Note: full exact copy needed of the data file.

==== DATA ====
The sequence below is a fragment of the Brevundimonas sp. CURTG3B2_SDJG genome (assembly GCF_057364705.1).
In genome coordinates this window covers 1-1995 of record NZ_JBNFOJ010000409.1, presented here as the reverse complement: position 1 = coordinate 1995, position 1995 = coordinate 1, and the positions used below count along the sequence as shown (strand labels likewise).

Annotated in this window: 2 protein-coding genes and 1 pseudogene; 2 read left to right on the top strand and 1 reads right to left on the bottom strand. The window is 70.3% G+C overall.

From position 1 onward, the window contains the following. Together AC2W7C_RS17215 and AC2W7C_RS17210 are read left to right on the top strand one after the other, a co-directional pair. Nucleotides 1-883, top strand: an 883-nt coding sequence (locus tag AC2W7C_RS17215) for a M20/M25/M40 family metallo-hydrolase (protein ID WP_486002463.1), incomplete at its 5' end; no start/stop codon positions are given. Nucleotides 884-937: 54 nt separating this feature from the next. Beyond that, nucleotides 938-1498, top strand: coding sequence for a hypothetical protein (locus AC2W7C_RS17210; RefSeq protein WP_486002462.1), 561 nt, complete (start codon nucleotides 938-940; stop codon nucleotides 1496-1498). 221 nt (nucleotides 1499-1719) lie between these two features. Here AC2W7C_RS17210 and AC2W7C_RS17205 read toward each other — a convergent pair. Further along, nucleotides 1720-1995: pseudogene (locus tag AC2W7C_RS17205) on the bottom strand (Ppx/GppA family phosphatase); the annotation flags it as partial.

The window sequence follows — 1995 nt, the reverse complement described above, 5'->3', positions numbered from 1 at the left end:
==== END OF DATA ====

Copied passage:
The sequence below is a fragment of the Brevundimonas sp. CURTG3B2_SDJG genome (assembly GCF_057364705.1).
In genome coordinates this window covers 1-1995 of record NZ_JBNFOJ010000409.1, presented here as the reverse complement: position 1 = coordinate 1995, position 1995 = coordinate 1, and the positions used below count along the sequence as shown (strand labels likewise).

Annotated in this window: 2 protein-coding genes and 1 pseudogene; 2 read left to right on the top strand and 1 reads right to left on the bottom strand. The window is 70.3% G+C overall.

From position 1 onward, the window contains the following. Together AC2W7C_RS17215 and AC2W7C_RS17210 are read left to right on the top strand one after the other, a co-directional pair. Nucleotides 1-883, top strand: an 883-nt coding sequence (locus tag AC2W7C_RS17215) for a M20/M25/M40 family metallo-hydrolase (protein ID WP_486002463.1), incomplete at its 5' end; no start/stop codon positions are given. Nucleotides 884-937: 54 nt separating this feature from the next. Beyond that, nucleotides 938-1498, top strand: coding sequence for a hypothetical protein (locus AC2W7C_RS17210; RefSeq protein WP_486002462.1), 561 nt, complete (start codon nucleotides 938-940; stop codon nucleotides 1496-1498). 221 nt (nucleotides 1499-1719) lie between these two features. Here AC2W7C_RS17210 and AC2W7C_RS17205 read toward each other — a convergent pair. Further along, nucleotides 1720-1995: pseudogene (locus tag AC2W7C_RS17205) on the bottom strand (Ppx/GppA family phosphatase); the annotation flags it as partial.

The window sequence follows — 1995 nt, the reverse complement described above, 5'->3', positions numbered from 1 at the left end: